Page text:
2009 was a year of change for me, with dramatic and unplanned changes in my career direction.

I also found that 2009 was the Year of Twitter, exactly as Kate Carruthers posted, (along with blogging on other areas of her 2009 year of personal growth). Harold Jarche also called 2009 the Year of the Tweet.

Ironically some folks have now predicted the death of social media (eg Twitter) - whilst others provocatively suggested that Twitter will only be populated by social media experts (all 16,000+ of them) in future years. And the Librarians have been pondering the future of the Library in a Kindle era, where it has been reported that the sale of E-book readers like Kindle outsold print books in this holiday season.

Adaptability seems an appropriate strategy, especially as 2009 was defined as the Charles Darwin anniversary year . Valdis Krebs had tweeted Darwin in 2009 "It's not the strongest of the species that survive, but those most able to adapt." Seeing the Darwin exhibition, at the National Museum of Australia, in January 2009 was truly amazing, in being able to see original documents and exhibits.

I guess that is why I still like to read the print edition of New Scientist along with its tweets & web articles. I like to be amazed unexpectedly. And sometimes my Teen even takes a peek at the latest print edition and be amazed over breakfast. This morning, in the latest print edition (Vol 204 No. 2739/40/410), I read of Bill Bryson's new book "Seeing Further: The story of science in the Royal Society". And amazing is a comment that Bryson makes about his observation of the passion of scientists, "In fact everything that happens anywwhere is amazing if you stop and consider it."

A favourite quote of mine is "If I have seen further it is only by standing on the shoulders of giants. " I had always thought that it was originally uttered nearly 350 years ago by Sir Isaac Newton, in his 1676 letter to Robert Hooke. I had loved the 1970's Harvard Project Physics course in my senior high school years where I learned of Newton and many other Physicists, as the course seemed to make Physics come alive for me.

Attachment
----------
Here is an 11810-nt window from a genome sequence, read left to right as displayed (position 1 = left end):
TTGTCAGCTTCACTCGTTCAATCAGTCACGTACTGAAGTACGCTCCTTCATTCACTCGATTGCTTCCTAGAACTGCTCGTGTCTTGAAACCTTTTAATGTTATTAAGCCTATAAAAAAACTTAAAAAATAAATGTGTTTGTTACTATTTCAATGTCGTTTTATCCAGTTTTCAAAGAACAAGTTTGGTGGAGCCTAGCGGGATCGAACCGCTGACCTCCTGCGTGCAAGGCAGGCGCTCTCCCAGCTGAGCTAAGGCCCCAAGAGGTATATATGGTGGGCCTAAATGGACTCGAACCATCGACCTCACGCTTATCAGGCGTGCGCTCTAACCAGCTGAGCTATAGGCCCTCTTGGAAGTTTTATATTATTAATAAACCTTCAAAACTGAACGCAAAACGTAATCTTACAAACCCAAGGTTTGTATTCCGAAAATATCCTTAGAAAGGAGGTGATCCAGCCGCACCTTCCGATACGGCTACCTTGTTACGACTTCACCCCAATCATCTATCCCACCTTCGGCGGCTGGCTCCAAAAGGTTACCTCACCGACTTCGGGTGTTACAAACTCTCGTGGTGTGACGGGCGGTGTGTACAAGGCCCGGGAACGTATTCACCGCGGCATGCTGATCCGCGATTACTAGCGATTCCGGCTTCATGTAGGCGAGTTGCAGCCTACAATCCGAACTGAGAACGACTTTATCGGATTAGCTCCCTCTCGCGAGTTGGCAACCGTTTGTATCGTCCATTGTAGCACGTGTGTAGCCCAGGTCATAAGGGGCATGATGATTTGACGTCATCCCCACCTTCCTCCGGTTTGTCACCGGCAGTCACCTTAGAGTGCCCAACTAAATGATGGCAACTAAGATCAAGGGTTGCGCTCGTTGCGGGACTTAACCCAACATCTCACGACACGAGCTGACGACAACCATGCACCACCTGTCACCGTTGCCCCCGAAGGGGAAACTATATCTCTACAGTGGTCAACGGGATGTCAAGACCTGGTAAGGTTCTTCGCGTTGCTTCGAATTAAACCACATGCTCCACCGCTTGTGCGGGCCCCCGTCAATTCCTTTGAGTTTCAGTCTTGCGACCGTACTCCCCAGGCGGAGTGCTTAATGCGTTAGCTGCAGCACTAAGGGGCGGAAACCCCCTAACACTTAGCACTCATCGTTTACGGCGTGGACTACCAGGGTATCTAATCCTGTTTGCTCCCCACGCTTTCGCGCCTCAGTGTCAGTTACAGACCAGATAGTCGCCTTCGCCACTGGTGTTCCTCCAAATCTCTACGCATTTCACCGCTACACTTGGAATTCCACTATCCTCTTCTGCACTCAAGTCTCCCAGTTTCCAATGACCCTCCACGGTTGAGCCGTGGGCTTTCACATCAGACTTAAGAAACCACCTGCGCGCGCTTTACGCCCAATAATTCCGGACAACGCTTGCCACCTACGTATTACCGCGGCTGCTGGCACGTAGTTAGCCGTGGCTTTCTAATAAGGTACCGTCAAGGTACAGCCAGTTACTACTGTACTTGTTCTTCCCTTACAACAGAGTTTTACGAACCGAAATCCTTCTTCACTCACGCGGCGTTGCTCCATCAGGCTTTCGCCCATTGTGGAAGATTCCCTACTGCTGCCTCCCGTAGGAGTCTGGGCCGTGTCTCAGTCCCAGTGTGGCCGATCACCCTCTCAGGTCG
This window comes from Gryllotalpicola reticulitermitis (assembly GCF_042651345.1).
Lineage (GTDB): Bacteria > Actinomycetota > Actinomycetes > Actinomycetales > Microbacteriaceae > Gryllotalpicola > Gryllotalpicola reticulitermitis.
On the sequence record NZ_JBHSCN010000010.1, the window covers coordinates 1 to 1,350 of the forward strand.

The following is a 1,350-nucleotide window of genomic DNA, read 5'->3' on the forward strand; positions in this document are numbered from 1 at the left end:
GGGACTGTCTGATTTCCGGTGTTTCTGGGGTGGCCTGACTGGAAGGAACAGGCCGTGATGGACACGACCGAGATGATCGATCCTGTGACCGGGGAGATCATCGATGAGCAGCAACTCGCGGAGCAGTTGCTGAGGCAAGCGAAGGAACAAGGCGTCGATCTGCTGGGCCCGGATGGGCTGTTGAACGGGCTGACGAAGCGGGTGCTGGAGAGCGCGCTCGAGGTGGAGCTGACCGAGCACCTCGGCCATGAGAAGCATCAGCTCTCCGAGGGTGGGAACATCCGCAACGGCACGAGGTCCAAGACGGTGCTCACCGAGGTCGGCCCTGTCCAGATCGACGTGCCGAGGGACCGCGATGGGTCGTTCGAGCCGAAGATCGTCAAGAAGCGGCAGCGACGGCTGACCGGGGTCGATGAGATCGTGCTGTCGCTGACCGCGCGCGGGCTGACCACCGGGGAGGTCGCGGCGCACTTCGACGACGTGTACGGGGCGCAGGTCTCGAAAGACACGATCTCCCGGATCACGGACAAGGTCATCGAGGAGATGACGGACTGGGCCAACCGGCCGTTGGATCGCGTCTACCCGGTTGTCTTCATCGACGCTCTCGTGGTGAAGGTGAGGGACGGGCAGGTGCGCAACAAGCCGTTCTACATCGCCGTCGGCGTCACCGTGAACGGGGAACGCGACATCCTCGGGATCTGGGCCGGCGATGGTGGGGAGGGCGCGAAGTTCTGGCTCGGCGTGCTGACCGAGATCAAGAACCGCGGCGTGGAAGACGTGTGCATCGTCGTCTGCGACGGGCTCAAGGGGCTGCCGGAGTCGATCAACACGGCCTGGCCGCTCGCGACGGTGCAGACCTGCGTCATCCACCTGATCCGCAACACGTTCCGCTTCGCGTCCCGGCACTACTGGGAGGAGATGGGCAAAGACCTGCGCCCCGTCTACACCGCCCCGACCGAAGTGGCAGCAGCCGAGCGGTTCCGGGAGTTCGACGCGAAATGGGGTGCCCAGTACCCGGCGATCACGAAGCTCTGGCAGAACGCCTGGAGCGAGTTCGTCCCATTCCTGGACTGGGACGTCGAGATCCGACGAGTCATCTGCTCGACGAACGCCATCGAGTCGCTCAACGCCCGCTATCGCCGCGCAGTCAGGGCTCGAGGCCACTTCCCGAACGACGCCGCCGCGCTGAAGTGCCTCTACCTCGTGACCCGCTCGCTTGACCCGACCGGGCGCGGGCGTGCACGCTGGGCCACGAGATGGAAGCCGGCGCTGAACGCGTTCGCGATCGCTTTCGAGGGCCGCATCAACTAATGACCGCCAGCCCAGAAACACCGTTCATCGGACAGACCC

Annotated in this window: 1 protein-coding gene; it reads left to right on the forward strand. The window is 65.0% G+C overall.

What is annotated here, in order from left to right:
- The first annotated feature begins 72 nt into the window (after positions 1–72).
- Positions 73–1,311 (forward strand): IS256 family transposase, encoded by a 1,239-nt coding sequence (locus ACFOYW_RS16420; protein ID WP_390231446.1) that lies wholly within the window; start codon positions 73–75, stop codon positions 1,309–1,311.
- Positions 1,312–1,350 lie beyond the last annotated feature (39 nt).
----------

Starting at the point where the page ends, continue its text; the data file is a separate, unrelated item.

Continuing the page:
So today I was surprised to learn that Newton had in fact been quoting from Bernard of Chartres 500 years earlier in 1159.

Apparently "Bernard of Chartres used to say that we are like dwarfs on the shoulders of giants, so that we can see more than they, and things at a greater distance, not by virtue of any sharpness of sight on our part, or any physical distinction, but because we are carried high and raised up."

Today, on this first day of 2010, "Seeing further" just seemed to keep popping out at me. Not only in New Scientist, but even in the latest issue of Oz lifestyle mag (Better Homes & Gardens), where its Editor, Juliet Zaetta, quoted Kurt Vonnegut Jnr, "I want to stay as close to the edge as I can without going over. Out on the edge you can see all kinds of things you can't see from the centre."

I know that Twitter and many of those 16,000+ self-styled social media experts had already helped me see a lot more in 2009 than I could have ever imagined before attending ACTKM08.

So where to for 2010 ?

Harold Jarche has proclaimed 2010 as the Year of the Community Manager.

And in her forecast for 2010, Venessa Miemis quoted from the Wall Street Journal "Jobs of the future will require skills in trendtracking, strategy and design.by their giant size." This all seems to me to resonate with Harold Jarche's "Personal Knowledge Management" focus.

Inevitably Twitter, along with other social media platforms such as blog posts and RSS feeds, is going to be a key part of my personal trendtracking, as I embrace my new career direction in 2010.

And I would like to thank, in advance, all of those who will help me to See Further in 2010.